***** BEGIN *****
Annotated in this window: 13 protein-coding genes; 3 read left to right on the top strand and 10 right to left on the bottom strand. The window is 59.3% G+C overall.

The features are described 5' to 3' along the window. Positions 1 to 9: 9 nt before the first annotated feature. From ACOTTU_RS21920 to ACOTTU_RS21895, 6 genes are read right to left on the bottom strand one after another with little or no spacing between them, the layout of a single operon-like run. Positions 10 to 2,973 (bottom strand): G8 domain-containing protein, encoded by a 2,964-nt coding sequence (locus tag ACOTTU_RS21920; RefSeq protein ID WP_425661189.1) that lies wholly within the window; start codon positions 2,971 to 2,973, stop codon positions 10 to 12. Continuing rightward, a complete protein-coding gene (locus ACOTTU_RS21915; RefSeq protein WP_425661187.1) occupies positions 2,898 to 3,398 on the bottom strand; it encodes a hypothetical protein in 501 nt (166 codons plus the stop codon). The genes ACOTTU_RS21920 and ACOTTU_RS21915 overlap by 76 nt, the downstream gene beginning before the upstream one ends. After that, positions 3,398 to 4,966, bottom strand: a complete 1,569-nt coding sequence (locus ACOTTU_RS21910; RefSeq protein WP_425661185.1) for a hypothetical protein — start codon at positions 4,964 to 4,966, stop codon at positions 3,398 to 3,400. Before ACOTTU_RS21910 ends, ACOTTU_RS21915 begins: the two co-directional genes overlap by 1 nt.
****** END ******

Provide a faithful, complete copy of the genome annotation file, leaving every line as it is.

Annotated in this window: 13 protein-coding genes; 3 read left to right on the top strand and 10 right to left on the bottom strand. The window is 59.3% G+C overall.

The features are described 5' to 3' along the window. Positions 1 to 9: 9 nt before the first annotated feature. From ACOTTU_RS21920 to ACOTTU_RS21895, 6 genes are read right to left on the bottom strand one after another with little or no spacing between them, the layout of a single operon-like run. Positions 10 to 2,973 (bottom strand): G8 domain-containing protein, encoded by a 2,964-nt coding sequence (locus tag ACOTTU_RS21920; RefSeq protein ID WP_425661189.1) that lies wholly within the window; start codon positions 2,971 to 2,973, stop codon positions 10 to 12. Continuing rightward, a complete protein-coding gene (locus ACOTTU_RS21915; RefSeq protein WP_425661187.1) occupies positions 2,898 to 3,398 on the bottom strand; it encodes a hypothetical protein in 501 nt (166 codons plus the stop codon). The genes ACOTTU_RS21920 and ACOTTU_RS21915 overlap by 76 nt, the downstream gene beginning before the upstream one ends. After that, positions 3,398 to 4,966, bottom strand: a complete 1,569-nt coding sequence (locus ACOTTU_RS21910; RefSeq protein WP_425661185.1) for a hypothetical protein — start codon at positions 4,964 to 4,966, stop codon at positions 3,398 to 3,400. Before ACOTTU_RS21910 ends, ACOTTU_RS21915 begins: the two co-directional genes overlap by 1 nt.